Arrivederci Yamato Puzzles
Arrivederci Yamato (or Farewell Space Battleship Yamato, 1978) is a wonderful experience, a great film whatever you think of the ending. But it’s also very, very puzzling. There are so many things here that will make the viewer want to use several permutations on the sentence: what the — is going on?
I’ll cover three of these puzzles, with plenty of spoilers just so you know!!
Teresa, woman of mysteries
OK, I get that the Japanese are fond of using Western names any way they want. If the crew behind Yamato wants to name the super alien Teresa (or Telesa) that’s fine with me. However, there are several odd details about this character.
There’s the fact that she’s trapped in a planet called Telezart (or Terezart). Because Japanese doesn’t distinguish between “r” and “l” these two words Teresa/Telesa and Telezart/Terezart are more similar in that language than in Western ones. I think the English translators did the right thing by using “r” for her name and “l” for her planet, but this still doesn’t hide the perverse likeness between the two. If my name is Animo and I come from planet Animalis, that’s one thing, but if my name is Animo and I live on planet Beluga, but I eventually end up trapped in planet Animalis, that’s an eerie coincidence. It’s just like how Queen LaAndromeda Promethium, originally from the planet LaMetal in the Milky Way, ends up exiled in the Andromeda Galaxy. I guess these given names control destinies.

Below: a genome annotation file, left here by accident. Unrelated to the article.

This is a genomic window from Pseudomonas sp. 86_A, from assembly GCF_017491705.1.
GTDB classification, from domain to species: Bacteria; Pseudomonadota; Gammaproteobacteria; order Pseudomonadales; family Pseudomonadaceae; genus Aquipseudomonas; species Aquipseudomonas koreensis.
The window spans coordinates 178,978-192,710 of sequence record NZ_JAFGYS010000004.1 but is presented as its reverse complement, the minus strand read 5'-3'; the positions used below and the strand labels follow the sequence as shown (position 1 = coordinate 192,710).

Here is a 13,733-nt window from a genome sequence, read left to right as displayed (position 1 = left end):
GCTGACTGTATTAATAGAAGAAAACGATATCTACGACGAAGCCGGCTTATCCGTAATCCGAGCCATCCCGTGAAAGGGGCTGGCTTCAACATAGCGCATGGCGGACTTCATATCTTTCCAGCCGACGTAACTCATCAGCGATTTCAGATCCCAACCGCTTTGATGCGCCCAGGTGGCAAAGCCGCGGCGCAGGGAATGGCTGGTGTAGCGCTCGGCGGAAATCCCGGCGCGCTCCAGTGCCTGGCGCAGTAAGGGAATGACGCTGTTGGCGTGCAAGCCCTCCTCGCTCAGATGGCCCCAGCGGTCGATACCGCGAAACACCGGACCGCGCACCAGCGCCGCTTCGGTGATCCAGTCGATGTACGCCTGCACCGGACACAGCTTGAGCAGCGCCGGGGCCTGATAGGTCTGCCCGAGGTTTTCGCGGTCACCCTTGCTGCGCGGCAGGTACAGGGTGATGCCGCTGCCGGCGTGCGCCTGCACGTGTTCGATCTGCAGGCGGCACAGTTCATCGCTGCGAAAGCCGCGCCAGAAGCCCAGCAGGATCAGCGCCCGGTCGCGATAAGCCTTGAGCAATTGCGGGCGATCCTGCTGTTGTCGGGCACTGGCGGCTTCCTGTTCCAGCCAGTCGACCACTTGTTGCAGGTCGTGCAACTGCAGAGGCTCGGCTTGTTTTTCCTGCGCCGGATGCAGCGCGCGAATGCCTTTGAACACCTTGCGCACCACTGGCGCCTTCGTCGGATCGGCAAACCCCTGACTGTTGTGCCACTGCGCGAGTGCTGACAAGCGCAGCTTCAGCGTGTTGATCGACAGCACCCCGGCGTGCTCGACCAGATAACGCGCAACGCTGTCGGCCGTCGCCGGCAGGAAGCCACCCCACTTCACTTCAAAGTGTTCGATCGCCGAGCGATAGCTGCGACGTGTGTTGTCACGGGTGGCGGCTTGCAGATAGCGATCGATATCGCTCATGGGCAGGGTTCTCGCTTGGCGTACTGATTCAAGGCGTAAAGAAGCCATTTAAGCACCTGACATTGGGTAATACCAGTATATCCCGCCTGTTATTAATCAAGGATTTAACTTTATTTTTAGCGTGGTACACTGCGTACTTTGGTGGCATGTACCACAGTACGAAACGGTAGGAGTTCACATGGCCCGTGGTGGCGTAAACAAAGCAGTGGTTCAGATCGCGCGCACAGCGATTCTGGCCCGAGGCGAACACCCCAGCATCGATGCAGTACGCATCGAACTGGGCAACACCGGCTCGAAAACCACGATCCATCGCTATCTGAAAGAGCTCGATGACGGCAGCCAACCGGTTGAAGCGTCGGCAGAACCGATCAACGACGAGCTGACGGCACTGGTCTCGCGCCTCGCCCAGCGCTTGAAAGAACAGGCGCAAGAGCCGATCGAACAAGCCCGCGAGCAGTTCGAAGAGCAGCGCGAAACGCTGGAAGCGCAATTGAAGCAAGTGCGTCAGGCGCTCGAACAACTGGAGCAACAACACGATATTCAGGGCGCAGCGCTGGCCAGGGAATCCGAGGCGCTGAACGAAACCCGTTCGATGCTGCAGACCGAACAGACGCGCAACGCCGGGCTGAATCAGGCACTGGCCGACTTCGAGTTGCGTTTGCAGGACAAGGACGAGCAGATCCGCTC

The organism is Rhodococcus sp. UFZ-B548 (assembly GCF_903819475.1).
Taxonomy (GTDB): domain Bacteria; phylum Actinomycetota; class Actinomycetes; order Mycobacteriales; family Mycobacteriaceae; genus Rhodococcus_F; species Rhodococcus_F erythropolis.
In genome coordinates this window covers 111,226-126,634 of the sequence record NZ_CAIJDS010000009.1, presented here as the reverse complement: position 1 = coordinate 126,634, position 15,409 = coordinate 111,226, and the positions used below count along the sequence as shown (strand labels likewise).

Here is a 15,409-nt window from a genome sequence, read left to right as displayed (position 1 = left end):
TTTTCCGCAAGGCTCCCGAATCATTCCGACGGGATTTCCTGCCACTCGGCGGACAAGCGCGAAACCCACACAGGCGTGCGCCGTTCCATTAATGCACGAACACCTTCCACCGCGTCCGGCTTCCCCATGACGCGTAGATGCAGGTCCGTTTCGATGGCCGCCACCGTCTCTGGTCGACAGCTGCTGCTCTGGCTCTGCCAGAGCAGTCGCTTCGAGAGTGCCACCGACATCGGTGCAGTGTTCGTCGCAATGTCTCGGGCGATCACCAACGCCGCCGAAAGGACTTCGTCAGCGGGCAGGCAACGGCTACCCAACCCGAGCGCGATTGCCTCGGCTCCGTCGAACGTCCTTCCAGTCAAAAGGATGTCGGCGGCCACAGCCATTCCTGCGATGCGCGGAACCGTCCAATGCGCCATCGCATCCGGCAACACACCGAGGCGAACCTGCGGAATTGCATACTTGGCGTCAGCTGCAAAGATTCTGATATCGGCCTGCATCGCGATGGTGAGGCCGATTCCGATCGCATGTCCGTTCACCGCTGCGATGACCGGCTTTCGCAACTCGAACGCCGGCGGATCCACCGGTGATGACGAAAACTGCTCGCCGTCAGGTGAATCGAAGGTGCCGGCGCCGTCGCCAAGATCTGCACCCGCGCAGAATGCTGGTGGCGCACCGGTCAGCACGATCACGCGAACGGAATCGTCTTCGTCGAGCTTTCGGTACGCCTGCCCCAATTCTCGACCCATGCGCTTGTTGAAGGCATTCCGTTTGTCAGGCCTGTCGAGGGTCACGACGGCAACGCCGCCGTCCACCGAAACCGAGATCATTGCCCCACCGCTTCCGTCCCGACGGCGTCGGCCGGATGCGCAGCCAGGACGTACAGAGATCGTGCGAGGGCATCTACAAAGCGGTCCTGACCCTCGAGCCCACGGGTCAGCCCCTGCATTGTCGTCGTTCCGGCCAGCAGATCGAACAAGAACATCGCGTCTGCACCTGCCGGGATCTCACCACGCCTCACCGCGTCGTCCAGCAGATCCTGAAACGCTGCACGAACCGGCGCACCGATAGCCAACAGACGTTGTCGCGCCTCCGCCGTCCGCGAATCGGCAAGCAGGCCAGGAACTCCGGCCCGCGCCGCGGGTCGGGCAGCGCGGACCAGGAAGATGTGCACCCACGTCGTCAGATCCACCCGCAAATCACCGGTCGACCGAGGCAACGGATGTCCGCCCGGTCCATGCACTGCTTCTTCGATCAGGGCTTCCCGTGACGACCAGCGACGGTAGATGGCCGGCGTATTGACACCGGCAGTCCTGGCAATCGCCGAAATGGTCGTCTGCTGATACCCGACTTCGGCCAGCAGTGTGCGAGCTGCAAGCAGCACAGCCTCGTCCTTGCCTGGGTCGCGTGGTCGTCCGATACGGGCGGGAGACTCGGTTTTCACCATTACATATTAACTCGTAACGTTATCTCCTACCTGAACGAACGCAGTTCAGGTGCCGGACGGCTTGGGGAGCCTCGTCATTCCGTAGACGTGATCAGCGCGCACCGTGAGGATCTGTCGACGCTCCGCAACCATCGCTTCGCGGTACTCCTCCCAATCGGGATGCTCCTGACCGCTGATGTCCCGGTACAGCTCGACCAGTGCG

Then we have the fact that she is supposed to be made of anti-matter, and yet the Comet Empire managed to destroy her race and imprison her. The people over at starblazers.com have a great theory: Teresa was originally a material being like everyone else, and it was later (maybe even because of the Comet Empire?) that she changed into anti-matter for some reason or other. Mind you, I call this “a great theory” because I couldn’t think of any others myself…it’s just plain weird.
Finally, why does she show up totally naked over the surface of Telezart? And how? It’s cute and all but I don’t get it.
The Redemption of Dessler
I love Dessler in this film, and I’ve reads this character plays a great role in the second Yamato series, which was based on this movie.
Look at him, though. He gets treated sympathetically here. Actually, the treatment goes beyond sympathetic, it’s hagiographic…he becomes an icon of the tragic hero or something. Hello? Did we forget that Dessler was responsible for millions of deaths on Earth alone (I don’t have evidence exactly, but I’m sure that’s right) and billions more deaths throughout the universe?! These Gamilas were very awful aliens, and now we’re going to say: “Oh, Dessler, it’s OK. We’re cool.”??? And as Arthur Painter (dubbed Yamato superfan and totally deserving the title) notes on the website I linked to earlier, this is all in the context of Dessler shooting a Comet Empire attaché in the back, when all the attaché was doing was going back to report to his superiors, as was proper!!! Is shooting people in the back heroic??